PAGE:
Depending on the size of your department and its turnover rate, the promotional process may be a bi-annual event or a rare occurrence. Either way, positions will need to be filled at some point. The time between the announcement of an opening and its being filled can bring out odd behavior in some individuals. Even the best team-players can be tempted to undercut other candidates in an attempt to earn the coveted opening.
The ideal fireman presents the attributes of a wolf. Wolves are strong, aggressive, smart animals on their own. Yet, they hunt in packs, as a team. Each wolf plays its role in the hunt, working together to bring down their prey. Wolves know that a successful hunt as a team is also a victory for the individual, as the fallen prey will be shared to feed the entire pack.
Sharks are similar to wolves as individuals; strong, smart, aggressive. However, sharks tend to be lone predators. Their only goal in attacking prey is to satisfy their own needs. A shark’s keen senses will often lead dozens of individuals to a potential food source. This “pack” of sharks may seem similar to a group of wolves circling prey, but their mindset is much different. When the group of sharks swarms a victim, it is brutal and uncoordinated. The sharks are just as likely to eat each other as the intended prey. The individuals are concerned with nothing beyond their own survival.
Turning into a shark may seem like a sound strategy for beating out the other promotional candidates. Pointing out their mistakes and seeking to destroy their credibility. It seems easy enough to turn back to your old self once your new position is secure. However, remember that your actions, and the reputation they create, will not be so easily forgotten by your peers. What good is a shiny new set of bugles if your crew will not respect them?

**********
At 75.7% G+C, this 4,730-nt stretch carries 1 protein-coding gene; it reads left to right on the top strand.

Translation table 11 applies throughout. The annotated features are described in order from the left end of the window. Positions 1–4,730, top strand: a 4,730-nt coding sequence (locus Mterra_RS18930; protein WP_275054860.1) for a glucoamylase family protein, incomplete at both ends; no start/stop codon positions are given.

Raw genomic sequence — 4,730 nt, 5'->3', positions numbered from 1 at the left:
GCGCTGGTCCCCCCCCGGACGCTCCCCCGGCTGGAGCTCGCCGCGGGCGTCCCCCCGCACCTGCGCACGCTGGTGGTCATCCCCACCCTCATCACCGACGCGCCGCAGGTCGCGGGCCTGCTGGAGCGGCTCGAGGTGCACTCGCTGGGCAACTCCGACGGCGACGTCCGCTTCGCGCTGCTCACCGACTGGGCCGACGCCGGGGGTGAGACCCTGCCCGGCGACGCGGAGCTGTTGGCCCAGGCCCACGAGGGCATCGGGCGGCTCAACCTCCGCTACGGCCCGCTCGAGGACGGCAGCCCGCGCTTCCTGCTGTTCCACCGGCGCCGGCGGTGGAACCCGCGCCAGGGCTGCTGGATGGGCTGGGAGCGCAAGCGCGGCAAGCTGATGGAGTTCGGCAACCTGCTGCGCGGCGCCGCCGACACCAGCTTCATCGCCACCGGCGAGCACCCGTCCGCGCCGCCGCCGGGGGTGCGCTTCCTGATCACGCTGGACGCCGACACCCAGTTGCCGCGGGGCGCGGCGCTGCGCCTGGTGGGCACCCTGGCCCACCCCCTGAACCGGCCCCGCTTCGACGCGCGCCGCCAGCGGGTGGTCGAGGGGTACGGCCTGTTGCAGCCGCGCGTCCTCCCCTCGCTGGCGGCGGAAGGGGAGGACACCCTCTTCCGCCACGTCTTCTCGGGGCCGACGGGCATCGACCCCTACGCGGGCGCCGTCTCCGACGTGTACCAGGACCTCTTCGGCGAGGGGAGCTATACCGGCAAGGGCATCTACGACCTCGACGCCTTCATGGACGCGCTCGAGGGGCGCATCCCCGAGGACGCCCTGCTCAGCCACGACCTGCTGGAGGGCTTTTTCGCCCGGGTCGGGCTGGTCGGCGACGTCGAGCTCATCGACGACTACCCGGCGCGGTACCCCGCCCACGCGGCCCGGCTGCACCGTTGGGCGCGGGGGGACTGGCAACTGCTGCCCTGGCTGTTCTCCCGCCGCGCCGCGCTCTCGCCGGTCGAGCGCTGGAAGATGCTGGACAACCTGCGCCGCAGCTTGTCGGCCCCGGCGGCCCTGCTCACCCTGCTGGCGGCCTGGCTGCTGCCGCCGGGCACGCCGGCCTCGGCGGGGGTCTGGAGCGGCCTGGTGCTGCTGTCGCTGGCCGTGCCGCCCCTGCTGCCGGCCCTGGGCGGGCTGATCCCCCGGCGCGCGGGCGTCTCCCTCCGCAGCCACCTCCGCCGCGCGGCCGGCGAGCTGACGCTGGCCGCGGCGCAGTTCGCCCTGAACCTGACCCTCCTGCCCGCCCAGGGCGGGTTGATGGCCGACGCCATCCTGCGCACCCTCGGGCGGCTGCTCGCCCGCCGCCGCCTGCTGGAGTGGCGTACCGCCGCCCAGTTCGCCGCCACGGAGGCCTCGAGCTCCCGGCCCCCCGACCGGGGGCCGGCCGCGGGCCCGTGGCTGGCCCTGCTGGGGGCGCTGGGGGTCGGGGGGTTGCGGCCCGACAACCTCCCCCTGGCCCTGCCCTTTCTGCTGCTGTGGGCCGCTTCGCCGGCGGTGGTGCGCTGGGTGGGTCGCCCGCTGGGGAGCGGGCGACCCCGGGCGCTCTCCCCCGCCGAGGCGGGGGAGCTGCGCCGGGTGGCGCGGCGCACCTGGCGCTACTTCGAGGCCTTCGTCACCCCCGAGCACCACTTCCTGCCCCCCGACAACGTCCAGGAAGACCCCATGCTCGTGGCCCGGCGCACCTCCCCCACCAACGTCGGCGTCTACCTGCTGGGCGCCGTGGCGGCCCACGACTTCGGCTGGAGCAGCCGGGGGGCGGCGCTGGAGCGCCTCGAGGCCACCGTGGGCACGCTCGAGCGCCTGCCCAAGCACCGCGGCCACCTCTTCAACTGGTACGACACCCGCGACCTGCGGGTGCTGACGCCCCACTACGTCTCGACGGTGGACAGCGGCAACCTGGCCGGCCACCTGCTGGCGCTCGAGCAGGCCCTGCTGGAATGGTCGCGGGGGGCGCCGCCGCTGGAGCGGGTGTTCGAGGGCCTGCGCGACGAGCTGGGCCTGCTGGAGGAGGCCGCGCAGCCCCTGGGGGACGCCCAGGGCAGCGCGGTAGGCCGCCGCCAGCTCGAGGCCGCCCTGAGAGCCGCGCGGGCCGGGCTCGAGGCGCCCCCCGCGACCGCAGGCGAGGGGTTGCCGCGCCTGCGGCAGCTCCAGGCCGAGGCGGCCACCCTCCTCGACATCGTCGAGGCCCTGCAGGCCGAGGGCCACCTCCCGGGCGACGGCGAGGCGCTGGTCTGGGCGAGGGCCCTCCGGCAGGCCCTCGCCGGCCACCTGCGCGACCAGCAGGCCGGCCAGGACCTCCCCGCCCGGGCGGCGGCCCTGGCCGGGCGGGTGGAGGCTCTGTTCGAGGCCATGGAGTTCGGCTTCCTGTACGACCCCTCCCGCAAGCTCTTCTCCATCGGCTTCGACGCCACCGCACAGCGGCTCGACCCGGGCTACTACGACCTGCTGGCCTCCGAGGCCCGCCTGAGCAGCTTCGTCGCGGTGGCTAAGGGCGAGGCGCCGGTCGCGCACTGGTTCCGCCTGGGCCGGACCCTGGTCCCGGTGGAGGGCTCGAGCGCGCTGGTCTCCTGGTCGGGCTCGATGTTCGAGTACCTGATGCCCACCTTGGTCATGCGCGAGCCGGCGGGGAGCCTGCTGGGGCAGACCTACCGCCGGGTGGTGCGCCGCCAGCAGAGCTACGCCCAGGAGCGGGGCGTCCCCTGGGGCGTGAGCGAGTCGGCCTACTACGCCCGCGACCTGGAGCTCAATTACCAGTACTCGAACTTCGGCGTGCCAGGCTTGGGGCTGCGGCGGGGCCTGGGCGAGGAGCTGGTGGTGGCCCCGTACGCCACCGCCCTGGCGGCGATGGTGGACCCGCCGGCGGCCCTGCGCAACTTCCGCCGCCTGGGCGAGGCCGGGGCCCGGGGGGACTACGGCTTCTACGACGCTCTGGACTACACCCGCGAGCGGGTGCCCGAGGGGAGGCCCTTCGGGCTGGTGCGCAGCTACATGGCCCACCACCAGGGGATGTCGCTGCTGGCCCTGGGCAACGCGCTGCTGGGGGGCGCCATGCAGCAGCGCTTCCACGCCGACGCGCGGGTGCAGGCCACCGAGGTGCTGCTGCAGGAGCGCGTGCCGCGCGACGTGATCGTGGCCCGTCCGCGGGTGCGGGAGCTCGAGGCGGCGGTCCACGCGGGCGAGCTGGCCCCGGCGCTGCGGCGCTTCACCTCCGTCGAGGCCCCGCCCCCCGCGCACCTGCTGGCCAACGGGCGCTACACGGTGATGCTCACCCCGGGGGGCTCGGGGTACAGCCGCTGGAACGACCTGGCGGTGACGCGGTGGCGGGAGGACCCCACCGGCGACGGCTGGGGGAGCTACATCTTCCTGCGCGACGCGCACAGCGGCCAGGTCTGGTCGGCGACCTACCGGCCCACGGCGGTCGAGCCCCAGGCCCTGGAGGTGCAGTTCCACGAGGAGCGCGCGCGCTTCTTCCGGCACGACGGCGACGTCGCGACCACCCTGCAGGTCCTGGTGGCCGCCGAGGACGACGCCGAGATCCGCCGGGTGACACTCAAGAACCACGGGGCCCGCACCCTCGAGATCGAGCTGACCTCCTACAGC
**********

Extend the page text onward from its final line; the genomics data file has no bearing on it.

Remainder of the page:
Ignore the temptation to compromise your character. Successful teams breed successful individuals. Perform your job properly and seek to outperform only yourself. The rest will follow.
Mission, Team, Self.
Black Sheep Rebel Club Rule #9
Use the words “always” and “never” sparingly.
Declare that you will “always attack a fire X way” or “never enter a structure under Y conditions” and fate will undoubtedly present you with an exception to your rule. Don’t paint your agency into a corner with overly specific protocol and policies. The fireground is dynamic and your tactics must be, too. A well-rehearsed general strategy is necessary, but leave room for skilled, experienced company officers to call an audible when the circumstances warrant it.
(Photo by Ron Burgess Jr.)
Black Sheep Rebel Club Rule #3
Do Good Work
No matter what, always do good work. You may have no control over administrative power-plays, departmental politics, or experimental policies. Don’t spend your time worrying about issues that are out of your hands. Focus on the things in your control. Keep your mind, body, equipment, and crew in a state of readiness. Let others worry about what shirt you’re supposed to wear today. When the tones drop, it really doesn’t matter. The important thing is that you have a seat on the rig, your tools are ready for work, and that, at the end of the day, you did your job.